Again, scientists do not know exactly what causes melanoma, but a number of studies have been performed to determine certain possible causes and risk factors. Ultraviolet radiation from the sun has been determined to be a factor in melanoma. Increased exposure to UV light by physical surroundings of snow, sand, or water can have ever-lasting effects on the skin leading to melanoma. Race and/or ethnicity play a huge role in developing melanoma as well. "Caucasian people tend to develop melanoma much more frequently than people with more pigmented skin, such as blacks, Hispanics, or Asians. In the U.S, melanoma increased among whites by almost 75% from 1973 to 1988" (U.S Department of Health and Human Services, 1992.) Melanoma tends to be found in people who have red or blond hair, fair skin, freckles, blue eyes, and in people who tend to sunburn easily but rarely tan. Fair-skinned people who live close to the Equator are also at big risk for melanoma. This is because in this particular region of the world, UV radiation exposure is the maximum. The risk for melanoma is higher than average for people who were relentlessly sunburned as children. The risk for melanoma is also much more likely in people with xeroderma pigmentosum, which is a rare genetic disease where the skin and eyes are tremendously sensitive to light (U.S. Department of Health and Human Services, 1992.)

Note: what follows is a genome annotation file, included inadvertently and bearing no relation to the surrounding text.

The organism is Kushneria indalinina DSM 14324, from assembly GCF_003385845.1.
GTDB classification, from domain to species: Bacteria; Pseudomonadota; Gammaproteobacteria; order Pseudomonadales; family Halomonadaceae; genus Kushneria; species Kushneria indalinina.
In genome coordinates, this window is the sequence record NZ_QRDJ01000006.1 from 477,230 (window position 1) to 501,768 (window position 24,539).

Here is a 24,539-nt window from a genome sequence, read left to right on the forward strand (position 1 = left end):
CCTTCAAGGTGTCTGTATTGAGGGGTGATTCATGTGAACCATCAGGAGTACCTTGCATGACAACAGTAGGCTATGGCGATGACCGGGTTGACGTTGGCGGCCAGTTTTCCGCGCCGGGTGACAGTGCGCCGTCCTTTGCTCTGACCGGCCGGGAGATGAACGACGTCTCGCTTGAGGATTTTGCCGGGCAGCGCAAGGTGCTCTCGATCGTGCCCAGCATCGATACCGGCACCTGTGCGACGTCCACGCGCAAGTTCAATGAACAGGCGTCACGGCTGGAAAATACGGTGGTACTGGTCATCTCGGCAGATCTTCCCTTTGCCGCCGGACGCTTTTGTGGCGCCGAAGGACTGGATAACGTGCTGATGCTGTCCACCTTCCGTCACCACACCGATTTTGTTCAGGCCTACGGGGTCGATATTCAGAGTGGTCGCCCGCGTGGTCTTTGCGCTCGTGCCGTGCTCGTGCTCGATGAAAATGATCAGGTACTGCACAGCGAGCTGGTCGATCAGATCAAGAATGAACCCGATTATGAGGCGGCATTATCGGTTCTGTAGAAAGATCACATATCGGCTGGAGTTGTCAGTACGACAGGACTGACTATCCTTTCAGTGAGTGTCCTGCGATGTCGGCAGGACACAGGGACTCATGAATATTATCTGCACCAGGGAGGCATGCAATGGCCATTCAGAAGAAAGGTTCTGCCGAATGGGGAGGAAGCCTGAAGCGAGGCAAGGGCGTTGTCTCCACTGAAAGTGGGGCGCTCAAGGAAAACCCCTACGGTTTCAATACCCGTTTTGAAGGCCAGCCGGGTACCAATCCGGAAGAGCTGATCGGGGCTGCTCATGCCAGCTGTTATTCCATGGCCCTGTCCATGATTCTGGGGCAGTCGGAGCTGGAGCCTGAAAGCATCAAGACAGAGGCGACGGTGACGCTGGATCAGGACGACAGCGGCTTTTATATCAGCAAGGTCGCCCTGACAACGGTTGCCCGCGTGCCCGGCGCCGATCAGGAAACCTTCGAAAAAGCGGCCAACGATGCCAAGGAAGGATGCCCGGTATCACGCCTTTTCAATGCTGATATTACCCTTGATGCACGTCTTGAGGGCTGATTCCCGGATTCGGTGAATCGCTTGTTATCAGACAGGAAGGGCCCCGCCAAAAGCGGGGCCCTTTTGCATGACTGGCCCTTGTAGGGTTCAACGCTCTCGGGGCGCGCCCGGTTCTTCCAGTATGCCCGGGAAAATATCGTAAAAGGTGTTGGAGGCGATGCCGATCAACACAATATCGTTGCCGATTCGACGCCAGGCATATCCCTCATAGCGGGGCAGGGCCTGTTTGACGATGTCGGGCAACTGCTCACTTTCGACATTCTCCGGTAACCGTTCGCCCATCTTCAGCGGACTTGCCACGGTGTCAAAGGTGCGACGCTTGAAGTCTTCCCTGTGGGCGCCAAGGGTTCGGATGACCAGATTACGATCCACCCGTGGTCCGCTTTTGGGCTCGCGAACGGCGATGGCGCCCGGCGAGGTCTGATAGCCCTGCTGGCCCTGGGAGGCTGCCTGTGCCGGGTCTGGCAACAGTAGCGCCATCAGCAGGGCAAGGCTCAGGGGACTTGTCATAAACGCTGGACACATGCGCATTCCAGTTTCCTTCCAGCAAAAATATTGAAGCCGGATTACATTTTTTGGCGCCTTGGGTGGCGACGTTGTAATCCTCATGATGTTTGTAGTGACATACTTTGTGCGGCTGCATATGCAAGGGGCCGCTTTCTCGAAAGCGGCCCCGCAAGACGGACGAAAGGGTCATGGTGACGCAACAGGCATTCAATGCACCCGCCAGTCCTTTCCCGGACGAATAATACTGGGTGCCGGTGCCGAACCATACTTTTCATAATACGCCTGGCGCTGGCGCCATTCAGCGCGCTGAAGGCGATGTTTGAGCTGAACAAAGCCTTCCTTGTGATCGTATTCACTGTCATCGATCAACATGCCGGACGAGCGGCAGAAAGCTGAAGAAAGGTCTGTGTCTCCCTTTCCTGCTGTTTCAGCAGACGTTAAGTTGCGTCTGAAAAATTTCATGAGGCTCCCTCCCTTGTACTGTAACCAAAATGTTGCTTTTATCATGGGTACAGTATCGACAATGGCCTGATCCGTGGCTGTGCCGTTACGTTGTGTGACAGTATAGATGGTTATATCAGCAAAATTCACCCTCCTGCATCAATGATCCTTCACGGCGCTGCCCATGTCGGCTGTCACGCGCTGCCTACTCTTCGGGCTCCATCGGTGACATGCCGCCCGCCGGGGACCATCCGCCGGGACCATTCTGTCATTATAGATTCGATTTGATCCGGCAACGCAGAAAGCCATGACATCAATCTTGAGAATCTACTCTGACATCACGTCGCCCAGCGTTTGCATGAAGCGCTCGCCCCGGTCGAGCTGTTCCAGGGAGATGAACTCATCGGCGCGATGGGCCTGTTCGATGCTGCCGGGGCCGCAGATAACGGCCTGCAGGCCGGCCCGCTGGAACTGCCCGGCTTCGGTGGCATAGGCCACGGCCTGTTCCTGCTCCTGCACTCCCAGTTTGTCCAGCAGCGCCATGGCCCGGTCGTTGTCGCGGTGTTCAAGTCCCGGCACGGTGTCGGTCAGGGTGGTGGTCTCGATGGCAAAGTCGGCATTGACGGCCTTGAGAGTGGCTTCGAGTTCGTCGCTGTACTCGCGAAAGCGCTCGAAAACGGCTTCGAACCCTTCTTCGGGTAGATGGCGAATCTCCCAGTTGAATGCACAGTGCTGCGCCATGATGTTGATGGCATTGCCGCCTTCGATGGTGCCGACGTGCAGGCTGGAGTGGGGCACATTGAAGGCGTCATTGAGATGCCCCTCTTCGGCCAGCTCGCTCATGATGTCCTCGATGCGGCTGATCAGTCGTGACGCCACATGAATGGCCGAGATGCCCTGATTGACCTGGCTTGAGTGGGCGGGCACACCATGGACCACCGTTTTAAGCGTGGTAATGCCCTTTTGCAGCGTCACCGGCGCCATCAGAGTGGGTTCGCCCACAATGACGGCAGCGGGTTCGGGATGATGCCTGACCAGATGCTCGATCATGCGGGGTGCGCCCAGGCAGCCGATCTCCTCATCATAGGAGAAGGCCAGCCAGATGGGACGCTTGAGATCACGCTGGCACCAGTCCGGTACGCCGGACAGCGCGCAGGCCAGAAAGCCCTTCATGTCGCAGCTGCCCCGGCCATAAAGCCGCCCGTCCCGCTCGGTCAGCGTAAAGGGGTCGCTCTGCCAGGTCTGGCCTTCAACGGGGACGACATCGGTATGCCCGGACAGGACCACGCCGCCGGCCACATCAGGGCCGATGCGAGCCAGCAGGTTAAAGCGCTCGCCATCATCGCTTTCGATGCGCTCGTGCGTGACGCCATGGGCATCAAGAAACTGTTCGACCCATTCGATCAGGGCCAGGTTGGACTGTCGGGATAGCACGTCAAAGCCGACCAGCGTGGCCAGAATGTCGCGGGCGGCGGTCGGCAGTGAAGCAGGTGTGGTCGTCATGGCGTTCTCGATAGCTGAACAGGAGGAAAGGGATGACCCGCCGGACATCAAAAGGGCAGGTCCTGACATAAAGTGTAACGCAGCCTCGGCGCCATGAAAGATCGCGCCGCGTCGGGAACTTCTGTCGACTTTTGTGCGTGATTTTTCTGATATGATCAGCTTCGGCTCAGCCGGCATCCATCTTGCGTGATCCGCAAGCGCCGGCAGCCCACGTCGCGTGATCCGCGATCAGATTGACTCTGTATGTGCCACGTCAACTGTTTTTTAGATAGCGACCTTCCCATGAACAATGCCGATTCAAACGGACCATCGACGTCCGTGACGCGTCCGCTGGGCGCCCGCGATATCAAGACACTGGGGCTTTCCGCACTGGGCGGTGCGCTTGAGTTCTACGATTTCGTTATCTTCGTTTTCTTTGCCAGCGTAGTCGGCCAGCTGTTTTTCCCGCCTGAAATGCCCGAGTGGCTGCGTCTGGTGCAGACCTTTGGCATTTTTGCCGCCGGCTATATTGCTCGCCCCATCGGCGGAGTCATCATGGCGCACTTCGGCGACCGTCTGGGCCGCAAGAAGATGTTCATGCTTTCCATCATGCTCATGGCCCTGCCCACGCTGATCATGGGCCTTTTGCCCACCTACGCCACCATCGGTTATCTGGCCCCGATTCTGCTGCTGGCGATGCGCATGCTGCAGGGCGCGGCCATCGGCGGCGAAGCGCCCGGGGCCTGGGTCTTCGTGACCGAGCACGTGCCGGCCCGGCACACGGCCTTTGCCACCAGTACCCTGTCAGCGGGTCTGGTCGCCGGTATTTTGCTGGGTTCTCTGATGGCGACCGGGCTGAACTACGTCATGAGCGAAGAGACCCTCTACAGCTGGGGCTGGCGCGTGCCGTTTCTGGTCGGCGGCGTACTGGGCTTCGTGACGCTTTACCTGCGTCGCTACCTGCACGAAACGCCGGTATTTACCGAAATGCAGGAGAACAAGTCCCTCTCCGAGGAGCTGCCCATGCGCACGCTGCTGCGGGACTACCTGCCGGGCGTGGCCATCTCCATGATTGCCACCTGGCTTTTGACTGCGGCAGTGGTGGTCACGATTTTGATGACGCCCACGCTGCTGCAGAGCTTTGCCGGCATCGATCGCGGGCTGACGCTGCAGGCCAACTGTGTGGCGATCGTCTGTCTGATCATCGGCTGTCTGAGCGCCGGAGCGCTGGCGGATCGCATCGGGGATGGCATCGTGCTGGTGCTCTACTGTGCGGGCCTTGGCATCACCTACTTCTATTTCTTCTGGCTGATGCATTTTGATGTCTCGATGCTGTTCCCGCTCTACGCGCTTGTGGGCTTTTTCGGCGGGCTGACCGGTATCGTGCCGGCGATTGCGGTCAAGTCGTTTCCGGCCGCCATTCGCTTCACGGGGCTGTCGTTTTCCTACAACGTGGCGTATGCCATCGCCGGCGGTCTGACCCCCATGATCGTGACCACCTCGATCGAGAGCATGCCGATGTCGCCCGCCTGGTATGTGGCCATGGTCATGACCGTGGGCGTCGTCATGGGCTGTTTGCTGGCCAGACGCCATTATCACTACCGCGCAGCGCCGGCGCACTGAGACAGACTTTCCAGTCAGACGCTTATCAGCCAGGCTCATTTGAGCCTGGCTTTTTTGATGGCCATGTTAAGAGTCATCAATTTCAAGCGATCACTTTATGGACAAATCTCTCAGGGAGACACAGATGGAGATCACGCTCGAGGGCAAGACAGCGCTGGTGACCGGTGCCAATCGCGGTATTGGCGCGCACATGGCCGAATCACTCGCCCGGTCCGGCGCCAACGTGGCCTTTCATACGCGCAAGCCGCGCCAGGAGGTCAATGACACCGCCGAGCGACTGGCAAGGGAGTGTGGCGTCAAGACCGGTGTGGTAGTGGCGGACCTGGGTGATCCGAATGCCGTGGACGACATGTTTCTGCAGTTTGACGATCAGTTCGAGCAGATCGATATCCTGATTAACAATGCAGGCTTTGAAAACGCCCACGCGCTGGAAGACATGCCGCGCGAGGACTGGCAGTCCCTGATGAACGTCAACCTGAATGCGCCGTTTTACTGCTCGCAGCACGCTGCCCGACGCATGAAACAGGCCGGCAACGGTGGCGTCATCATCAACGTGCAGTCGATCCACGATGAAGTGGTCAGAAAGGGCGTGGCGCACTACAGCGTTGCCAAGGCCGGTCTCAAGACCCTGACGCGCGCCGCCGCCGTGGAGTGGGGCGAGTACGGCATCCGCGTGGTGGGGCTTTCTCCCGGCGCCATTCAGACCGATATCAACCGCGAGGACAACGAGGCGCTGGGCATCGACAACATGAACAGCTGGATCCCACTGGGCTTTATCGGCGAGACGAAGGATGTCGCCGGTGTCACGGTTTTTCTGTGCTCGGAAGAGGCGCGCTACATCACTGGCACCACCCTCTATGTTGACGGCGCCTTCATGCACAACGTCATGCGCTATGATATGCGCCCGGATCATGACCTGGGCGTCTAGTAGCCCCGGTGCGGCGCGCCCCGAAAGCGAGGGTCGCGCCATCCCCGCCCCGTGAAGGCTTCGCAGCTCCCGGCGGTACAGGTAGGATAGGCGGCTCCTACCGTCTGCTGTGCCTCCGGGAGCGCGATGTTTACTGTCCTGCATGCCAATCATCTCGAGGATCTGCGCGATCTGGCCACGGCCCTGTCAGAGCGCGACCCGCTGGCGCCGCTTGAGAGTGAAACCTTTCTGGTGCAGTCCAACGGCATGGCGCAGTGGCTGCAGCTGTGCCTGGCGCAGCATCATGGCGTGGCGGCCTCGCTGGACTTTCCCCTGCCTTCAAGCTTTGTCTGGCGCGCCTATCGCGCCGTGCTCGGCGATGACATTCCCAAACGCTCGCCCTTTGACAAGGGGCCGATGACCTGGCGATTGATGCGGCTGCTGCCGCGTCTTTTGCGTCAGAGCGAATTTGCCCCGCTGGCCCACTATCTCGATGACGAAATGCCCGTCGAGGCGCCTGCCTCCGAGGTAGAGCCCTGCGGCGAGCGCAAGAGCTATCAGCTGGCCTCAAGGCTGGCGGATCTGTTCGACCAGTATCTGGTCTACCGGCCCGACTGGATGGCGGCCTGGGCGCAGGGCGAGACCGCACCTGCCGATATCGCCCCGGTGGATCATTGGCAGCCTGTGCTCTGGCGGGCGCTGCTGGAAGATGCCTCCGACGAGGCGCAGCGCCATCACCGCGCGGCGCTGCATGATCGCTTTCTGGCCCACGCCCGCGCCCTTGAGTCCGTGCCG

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If UV radiation is the greatest risk factor for developing melanoma, then obviously prevention of the illness should be to reduce explicit exposure to UV radiation. Harmful effects of this cancer begin in childhood and present itself well into adulthood. Severe exposure to the sun and harmful UV radiation without skin protection in early childhood and adolescent years increases the risk for developing melanoma later on in adult life. People can greatly reduce their risk of sunburn and strong UV radiation by avoiding the sun, especially if their shadow is shorter than they are. People can also wear protective clothing from the sun, such as hats, scarves, sunshades, long-sleeves. Wearing a protective sunscreen also greatly reduces the likelihood of developing melanoma. Avoiding sun-tanning stations when the skin doesn't tan but only slightly "bums" is a great melanoma-reducing strategy. Artificial UV radiation is just as harmful as the real UV radiation the sun gives. People should also be mindful of the medication they take. Certain antibiotics, antidepressants, and treatments given to cancer patients and organ transplant patients can make skin especially sensitive to the light and to the sun's UV radiation.